Though it’s not a horror movie, action-comedy Violent Night packs in enough Christmas Carnage to earn a spot here in the 12 Days of Christmas marathon. We’ve seen several iterations of Killer Santa’s in the horror genre. Maybe we’ve seen a Christmas action movie featuring a gun-toting Santa. But there’s something refreshingly fun about the premise of ‘Santa Claus’ meets ‘Die Hard‘ that’s rolled up into Violent Night. Critics have been mildly impressed with the results. And so far, the box office has been modestly pleasant.
It’s Christmas Eve and 7-year-old Trudy Lightstone and her mother, Linda, have joined their father, Jason, for the Christmas holidays. every year the Lightstones gather at the family mansion, hosted by the family matriarch, Gertrude Lightstone. But the Lightstones won’t be celebrating alone this year. A team of mercenaries unexpectedly arrive and take the family hostage with visions of $300 million hidden in a vault dancing in their heads. Caught in the middle is Santa Claus himself – and he’s the only who can save the Lightstones.
Violent Night Puts The Bad Guys on the Naughty List
From its opening scene where a drunk Santa Claus stumbles out of a British pub and vomits on a bystander from his sleigh, Violent Night tells you exactly the type of movie to which it aspires. Anyone familiar with Tommy Wirkola’s Dead Snow and Dead Snow 2: Red vs Dead won’t be surprised. To some extent, Wirkola actually restrains himself a bit until the third act. Once Bryan Adams’ Christmas Time plays and Wirkola puts a hammer in Santa’s hand, Violent Night fully embraces an over-the-top an approach to the action. And this is R-rated action boasting bone-crunching and blood-spurting in generous portions.
Once Bryan Adams’ Christmas Time plays and Wirkola puts a hammer in Santa’s hand, Violent Night fully embraces an over-the-top an approach to the action.
Where Violent Night hits some bumps is a middle act that’s bloated. Rather than ratcheting up the action steadily, Wirkola takes one too many breaks from the action. Instead of a roller-coast ride, Violent Night unfolds in fits and starts that occasionally frustrate in spite of necessary character work. And screenwriters Pat Casey and Josh Miller craft some nice Christmas sentimentality into these quiet moments. Still it’s not quite enough to justify slowing things down as much as what happens. After all, this is ultimately a movie about Santa Claus going ‘full John Wick‘. Fortunately, there’s an amicable tone to the proceedings that ensures the action-comedy always feels fun.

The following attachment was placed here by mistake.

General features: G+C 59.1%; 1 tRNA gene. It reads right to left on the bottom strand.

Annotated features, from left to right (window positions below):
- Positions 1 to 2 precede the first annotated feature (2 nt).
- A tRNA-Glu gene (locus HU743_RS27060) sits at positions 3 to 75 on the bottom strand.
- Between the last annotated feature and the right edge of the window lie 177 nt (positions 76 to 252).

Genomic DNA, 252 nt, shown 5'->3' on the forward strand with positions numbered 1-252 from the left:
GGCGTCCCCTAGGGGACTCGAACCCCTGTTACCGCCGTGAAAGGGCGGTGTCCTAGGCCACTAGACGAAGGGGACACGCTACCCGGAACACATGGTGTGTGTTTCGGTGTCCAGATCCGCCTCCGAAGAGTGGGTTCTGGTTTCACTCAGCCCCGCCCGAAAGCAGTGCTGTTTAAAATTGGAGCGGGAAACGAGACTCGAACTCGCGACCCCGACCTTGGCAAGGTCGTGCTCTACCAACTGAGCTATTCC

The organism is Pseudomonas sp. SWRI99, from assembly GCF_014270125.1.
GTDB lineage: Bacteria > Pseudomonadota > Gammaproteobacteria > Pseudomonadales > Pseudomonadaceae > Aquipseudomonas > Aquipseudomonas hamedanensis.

Violent Night Bolstered by Perfect Casting and a Shining Young Star
No one’s going to complain about the casting here. Today it’s hard to imagine a better choice for a surly Santa Claus than David Harbour (Stranger Things, Hellboy). For Violent Night, Harbour plays his Santa Claus very closely to his portrayal of Jim Hopper. Specifically, his Santa is a slobbish, hard-drinking curmudgeon disillusioned by the word’s fading Christmas spirit. But Harbour’s performance – and Casey and Miller’s screenplay – adds a soft, sentimental core to the character. Allusions to Santa’s past as a viking along with his loving references to Mrs. Claus ensure the character is layered. They also offer interesting directions for a potential sequel.
Today it’s hard to imagine a better choice for a surly Santa Claus than David Harbour (Stranger Things, Hellboy).
Not surprisingly, John Leguizamo’s (Spawn, The Menu) ‘Mr Scrooge’ makes for a fun foil to Santa Claus. Leguizamo may be one of the more underrated performers in Hollywood. He’s a versatile actor and, like Harbour, he’s clearly having a blast with the role. Arguably, Violent Night’s biggest surprise comes from the young Leah Brady. Without Brady’s infectious performance, Violent Night is just violent Christmas action movie. Yet she’s so compelling as a child desperate to believe in Santa Claus that she adds emotional stakes to the story. All the supporting performances are strong with Edi Patterson’s ‘boozy sister’ Alva standing out.
Violent Night Proves to Be a Fun Christmas Alternative
Though it slightly under swings on its potential, Violent Night still makes good on its fun concept. After a fun build-up, Wirkola struggles to pace the middle act, allowing the action to a pause a few times too often. Arguably, the movie would have benefited from trimming some scents. But Wirkola ramps up the carnage for the final act, Violent Night is everything bit as fun as anticipated. Both Harbour and Leguizamo have a blast with their roles. And Leah Brady is an absolute revelation bringing heart to the proceedings. This one certainly merits repeat viewings for successive holiday seasons.